My 10-year-old son sometimes pinches money from my purse or from the change kept in a small drawer in the kitchen. When confronted, he either says he didn’t take it or laughs it off saying “just for fun” Should I just ignore it or take it seriously?
This is a tightrope walk for any parent. Does one laugh it off with just a “you bad boy” kind of admonition, or does one read the child the riot act? Parents tend to fall on either side of the rope. For some parents, it’s easy to laugh it off; for others, it is easy to give vent to fears and pet theories, and turn it into a family crisis.
A no-no: Talk your child out of pinching what’s not hers or his.
The more complex and demanding requirement from a parent is to come up with an appropriate response. Which would be: a) to communicate your disapproval without rejecting and labelling the child outright, and b) to talk, in age-appropriate terms, about the concept of boundaries, both physical and abstract—which means that sneaking into your bag as well as taking stuff that is not his is a no-no.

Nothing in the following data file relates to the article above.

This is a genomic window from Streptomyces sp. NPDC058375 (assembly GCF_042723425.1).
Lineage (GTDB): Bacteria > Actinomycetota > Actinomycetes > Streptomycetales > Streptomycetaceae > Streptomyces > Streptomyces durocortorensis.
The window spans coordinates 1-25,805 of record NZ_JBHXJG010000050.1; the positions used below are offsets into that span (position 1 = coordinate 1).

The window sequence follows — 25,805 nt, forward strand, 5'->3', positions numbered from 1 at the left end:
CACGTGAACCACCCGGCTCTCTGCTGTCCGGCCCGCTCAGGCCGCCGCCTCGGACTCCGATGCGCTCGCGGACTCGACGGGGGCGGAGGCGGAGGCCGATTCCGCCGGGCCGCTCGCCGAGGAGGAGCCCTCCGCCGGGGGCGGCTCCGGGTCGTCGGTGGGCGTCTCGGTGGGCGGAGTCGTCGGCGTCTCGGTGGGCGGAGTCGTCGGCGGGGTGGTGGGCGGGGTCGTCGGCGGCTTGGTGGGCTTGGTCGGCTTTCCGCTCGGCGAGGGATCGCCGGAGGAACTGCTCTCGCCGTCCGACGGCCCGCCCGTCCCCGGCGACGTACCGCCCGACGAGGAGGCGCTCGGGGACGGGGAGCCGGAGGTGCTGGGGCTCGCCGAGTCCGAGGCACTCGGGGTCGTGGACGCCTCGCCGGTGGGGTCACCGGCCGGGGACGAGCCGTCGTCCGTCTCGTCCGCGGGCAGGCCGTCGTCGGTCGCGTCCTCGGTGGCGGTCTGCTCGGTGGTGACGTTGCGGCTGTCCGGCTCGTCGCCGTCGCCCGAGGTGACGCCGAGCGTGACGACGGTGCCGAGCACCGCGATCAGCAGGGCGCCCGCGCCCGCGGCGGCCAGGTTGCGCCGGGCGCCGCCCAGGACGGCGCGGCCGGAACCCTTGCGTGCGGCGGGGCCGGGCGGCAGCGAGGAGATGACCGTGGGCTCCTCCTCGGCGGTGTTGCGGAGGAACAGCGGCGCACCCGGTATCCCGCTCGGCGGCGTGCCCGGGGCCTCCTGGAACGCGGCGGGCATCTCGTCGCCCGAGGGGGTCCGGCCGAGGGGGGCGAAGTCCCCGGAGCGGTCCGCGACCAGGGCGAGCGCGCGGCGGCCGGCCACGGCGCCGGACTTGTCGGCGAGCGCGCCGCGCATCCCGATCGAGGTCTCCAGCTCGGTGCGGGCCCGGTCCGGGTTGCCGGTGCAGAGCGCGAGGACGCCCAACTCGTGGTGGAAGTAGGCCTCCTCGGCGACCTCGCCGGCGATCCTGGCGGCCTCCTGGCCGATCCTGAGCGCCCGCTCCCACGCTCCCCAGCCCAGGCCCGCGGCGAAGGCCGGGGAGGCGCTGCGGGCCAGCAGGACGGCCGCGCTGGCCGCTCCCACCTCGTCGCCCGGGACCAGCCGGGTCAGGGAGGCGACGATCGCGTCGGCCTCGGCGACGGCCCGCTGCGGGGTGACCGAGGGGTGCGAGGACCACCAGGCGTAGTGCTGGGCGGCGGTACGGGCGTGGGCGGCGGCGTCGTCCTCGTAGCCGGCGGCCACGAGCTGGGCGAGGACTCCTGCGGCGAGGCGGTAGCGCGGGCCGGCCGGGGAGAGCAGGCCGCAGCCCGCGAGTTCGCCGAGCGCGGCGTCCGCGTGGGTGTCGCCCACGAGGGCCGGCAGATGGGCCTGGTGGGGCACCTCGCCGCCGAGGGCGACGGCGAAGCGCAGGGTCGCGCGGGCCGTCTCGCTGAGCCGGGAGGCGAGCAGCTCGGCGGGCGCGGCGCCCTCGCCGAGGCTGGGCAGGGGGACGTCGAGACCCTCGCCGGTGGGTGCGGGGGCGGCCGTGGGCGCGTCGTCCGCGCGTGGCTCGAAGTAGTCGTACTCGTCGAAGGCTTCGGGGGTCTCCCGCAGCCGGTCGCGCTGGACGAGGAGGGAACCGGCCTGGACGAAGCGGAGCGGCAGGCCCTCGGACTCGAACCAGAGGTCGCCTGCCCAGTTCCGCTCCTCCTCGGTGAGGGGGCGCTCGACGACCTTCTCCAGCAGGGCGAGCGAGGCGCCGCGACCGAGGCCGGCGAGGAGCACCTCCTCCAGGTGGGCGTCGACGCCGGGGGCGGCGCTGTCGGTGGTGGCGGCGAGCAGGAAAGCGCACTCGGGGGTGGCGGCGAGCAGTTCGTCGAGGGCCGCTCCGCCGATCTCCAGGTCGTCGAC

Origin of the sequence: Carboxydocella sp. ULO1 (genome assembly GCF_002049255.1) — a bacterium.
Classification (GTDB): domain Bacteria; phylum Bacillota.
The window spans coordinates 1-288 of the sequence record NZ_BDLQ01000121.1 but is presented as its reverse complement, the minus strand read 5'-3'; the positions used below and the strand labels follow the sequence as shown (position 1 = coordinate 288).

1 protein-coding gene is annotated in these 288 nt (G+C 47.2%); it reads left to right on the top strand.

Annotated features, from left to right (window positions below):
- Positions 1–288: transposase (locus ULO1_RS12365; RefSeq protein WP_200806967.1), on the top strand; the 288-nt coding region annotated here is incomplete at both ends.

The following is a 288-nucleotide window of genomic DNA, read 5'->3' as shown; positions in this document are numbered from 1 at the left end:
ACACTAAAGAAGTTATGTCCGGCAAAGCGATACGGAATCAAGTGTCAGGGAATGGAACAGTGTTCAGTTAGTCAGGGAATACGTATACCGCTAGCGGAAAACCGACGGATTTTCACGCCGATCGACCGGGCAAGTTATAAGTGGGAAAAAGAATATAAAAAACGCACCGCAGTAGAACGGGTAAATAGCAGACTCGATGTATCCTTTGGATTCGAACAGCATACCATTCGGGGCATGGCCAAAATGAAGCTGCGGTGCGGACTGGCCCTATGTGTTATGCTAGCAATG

Our children must feel that we are there for them as providers and nurturers, and that we are happy to give them the things they need and enjoy. But when they take it for granted, and simply grab or pinch things, we need to pull them off the road for a quiet talk that brings in important concepts such as boundaries, rules and honesty.
Also, get to another core issue, as gently as you can, about whether he feels awkward asking for things. The conversation would help him learn to simply ask, whether they are things that you would easily give him, or things that you would need to think about before giving him.
Gouri Dange is the author of ABCs of Parenting.
Write to Gouri at firstname.lastname@example.org